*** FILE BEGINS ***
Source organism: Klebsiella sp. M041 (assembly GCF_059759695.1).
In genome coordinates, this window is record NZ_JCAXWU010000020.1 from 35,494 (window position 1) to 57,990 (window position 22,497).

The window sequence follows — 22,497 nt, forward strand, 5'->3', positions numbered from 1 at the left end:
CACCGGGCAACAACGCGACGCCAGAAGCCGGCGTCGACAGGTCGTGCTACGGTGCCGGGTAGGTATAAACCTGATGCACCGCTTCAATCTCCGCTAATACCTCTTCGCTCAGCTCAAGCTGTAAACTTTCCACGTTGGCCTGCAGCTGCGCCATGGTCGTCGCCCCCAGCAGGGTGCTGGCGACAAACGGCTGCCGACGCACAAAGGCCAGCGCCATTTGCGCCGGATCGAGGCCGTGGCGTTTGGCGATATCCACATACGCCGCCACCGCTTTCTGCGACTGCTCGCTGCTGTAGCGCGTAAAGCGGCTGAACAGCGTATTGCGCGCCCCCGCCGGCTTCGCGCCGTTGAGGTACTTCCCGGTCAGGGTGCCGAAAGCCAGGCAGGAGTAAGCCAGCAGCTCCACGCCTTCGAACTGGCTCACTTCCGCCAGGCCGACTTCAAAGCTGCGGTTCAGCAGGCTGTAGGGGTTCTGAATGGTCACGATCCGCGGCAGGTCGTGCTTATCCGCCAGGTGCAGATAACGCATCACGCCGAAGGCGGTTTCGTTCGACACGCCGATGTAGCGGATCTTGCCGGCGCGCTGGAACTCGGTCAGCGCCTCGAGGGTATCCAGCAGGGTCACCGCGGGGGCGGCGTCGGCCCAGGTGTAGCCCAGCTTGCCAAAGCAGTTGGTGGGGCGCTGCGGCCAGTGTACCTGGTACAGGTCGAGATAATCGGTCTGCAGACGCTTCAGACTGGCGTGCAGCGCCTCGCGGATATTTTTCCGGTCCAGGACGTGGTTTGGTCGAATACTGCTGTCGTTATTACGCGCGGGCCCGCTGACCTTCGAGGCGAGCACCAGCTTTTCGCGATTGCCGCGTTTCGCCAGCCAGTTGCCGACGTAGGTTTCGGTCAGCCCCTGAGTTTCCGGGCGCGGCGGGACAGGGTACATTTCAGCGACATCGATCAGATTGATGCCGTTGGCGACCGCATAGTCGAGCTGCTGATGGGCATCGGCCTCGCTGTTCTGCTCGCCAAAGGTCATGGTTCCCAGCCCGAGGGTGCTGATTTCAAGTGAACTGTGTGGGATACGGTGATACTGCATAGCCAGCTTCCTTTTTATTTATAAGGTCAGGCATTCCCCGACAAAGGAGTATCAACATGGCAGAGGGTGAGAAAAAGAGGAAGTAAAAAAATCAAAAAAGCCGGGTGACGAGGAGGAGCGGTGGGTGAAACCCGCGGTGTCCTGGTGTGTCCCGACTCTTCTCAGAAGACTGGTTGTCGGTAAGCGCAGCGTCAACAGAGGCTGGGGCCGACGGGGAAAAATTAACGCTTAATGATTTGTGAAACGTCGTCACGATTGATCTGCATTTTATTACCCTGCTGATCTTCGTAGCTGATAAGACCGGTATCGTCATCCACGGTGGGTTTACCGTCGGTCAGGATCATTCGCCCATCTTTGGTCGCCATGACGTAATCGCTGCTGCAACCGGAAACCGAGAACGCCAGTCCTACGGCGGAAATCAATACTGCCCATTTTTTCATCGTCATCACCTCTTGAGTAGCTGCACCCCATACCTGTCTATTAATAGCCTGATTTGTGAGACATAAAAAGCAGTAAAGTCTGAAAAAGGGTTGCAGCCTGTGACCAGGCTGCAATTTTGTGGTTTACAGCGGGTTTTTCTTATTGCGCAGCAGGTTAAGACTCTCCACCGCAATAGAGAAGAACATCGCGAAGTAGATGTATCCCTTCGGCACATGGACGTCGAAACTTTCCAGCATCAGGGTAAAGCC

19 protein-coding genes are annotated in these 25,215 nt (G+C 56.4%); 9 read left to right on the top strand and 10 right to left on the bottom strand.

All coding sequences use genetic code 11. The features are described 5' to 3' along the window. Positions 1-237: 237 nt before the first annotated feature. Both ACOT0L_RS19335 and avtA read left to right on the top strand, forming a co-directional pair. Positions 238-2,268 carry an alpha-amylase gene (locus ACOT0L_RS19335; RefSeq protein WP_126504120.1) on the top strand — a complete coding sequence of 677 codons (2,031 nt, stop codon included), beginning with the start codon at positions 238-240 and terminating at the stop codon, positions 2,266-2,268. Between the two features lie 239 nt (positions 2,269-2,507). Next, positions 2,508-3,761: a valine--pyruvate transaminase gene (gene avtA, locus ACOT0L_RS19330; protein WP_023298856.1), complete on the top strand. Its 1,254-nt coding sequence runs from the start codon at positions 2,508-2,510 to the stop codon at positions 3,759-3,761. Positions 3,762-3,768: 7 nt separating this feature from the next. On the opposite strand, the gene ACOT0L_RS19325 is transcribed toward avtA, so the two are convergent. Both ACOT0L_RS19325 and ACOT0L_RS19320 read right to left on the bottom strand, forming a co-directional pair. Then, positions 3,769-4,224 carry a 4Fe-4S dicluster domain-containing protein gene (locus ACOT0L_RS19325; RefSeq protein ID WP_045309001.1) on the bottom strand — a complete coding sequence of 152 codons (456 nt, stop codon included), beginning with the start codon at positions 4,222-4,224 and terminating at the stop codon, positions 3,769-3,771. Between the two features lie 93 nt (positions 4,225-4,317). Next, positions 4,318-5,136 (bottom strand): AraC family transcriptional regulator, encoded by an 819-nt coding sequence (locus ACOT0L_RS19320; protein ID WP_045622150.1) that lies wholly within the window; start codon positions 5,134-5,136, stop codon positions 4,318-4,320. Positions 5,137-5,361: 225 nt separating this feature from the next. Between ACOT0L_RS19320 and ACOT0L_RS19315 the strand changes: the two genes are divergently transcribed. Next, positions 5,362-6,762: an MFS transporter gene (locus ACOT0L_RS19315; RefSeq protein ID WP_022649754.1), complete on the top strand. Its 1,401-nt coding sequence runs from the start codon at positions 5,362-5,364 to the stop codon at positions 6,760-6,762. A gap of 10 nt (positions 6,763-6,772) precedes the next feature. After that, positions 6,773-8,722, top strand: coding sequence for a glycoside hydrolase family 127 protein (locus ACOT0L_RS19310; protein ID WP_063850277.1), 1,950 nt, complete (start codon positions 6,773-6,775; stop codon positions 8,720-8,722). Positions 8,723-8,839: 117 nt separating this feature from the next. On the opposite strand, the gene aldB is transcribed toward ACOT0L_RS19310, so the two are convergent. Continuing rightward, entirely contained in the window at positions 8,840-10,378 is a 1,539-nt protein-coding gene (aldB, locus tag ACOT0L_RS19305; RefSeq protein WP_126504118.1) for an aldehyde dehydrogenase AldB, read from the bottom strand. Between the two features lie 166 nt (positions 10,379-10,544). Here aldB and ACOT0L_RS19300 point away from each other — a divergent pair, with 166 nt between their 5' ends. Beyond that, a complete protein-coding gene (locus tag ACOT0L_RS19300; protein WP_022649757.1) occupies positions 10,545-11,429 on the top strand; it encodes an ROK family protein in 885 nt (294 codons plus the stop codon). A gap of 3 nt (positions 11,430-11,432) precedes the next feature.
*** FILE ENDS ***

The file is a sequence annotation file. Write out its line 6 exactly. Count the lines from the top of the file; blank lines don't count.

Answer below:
All coding sequences use genetic code 11. The features are described 5' to 3' along the window. Positions 1-237: 237 nt before the first annotated feature. Both ACOT0L_RS19335 and avtA read left to right on the top strand, forming a co-directional pair. Positions 238-2,268 carry an alpha-amylase gene (locus ACOT0L_RS19335; RefSeq protein WP_126504120.1) on the top strand — a complete coding sequence of 677 codons (2,031 nt, stop codon included), beginning with the start codon at positions 238-240 and terminating at the stop codon, positions 2,266-2,268. Between the two features lie 239 nt (positions 2,269-2,507). Next, positions 2,508-3,761: a valine--pyruvate transaminase gene (gene avtA, locus ACOT0L_RS19330; protein WP_023298856.1), complete on the top strand. Its 1,254-nt coding sequence runs from the start codon at positions 2,508-2,510 to the stop codon at positions 3,759-3,761. Positions 3,762-3,768: 7 nt separating this feature from the next. On the opposite strand, the gene ACOT0L_RS19325 is transcribed toward avtA, so the two are convergent. Both ACOT0L_RS19325 and ACOT0L_RS19320 read right to left on the bottom strand, forming a co-directional pair. Then, positions 3,769-4,224 carry a 4Fe-4S dicluster domain-containing protein gene (locus ACOT0L_RS19325; RefSeq protein ID WP_045309001.1) on the bottom strand — a complete coding sequence of 152 codons (456 nt, stop codon included), beginning with the start codon at positions 4,222-4,224 and terminating at the stop codon, positions 3,769-3,771. Between the two features lie 93 nt (positions 4,225-4,317). Next, positions 4,318-5,136 (bottom strand): AraC family transcriptional regulator, encoded by an 819-nt coding sequence (locus ACOT0L_RS19320; protein ID WP_045622150.1) that lies wholly within the window; start codon positions 5,134-5,136, stop codon positions 4,318-4,320. Positions 5,137-5,361: 225 nt separating this feature from the next. Between ACOT0L_RS19320 and ACOT0L_RS19315 the strand changes: the two genes are divergently transcribed. Next, positions 5,362-6,762: an MFS transporter gene (locus ACOT0L_RS19315; RefSeq protein ID WP_022649754.1), complete on the top strand. Its 1,401-nt coding sequence runs from the start codon at positions 5,362-5,364 to the stop codon at positions 6,760-6,762. A gap of 10 nt (positions 6,763-6,772) precedes the next feature. After that, positions 6,773-8,722, top strand: coding sequence for a glycoside hydrolase family 127 protein (locus ACOT0L_RS19310; protein ID WP_063850277.1), 1,950 nt, complete (start codon positions 6,773-6,775; stop codon positions 8,720-8,722). Positions 8,723-8,839: 117 nt separating this feature from the next. On the opposite strand, the gene aldB is transcribed toward ACOT0L_RS19310, so the two are convergent. Continuing rightward, entirely contained in the window at positions 8,840-10,378 is a 1,539-nt protein-coding gene (aldB, locus tag ACOT0L_RS19305; RefSeq protein WP_126504118.1) for an aldehyde dehydrogenase AldB, read from the bottom strand. Between the two features lie 166 nt (positions 10,379-10,544). Here aldB and ACOT0L_RS19300 point away from each other — a divergent pair, with 166 nt between their 5' ends. Beyond that, a complete protein-coding gene (locus tag ACOT0L_RS19300; protein WP_022649757.1) occupies positions 10,545-11,429 on the top strand; it encodes an ROK family protein in 885 nt (294 codons plus the stop codon). A gap of 3 nt (positions 11,430-11,432) precedes the next feature.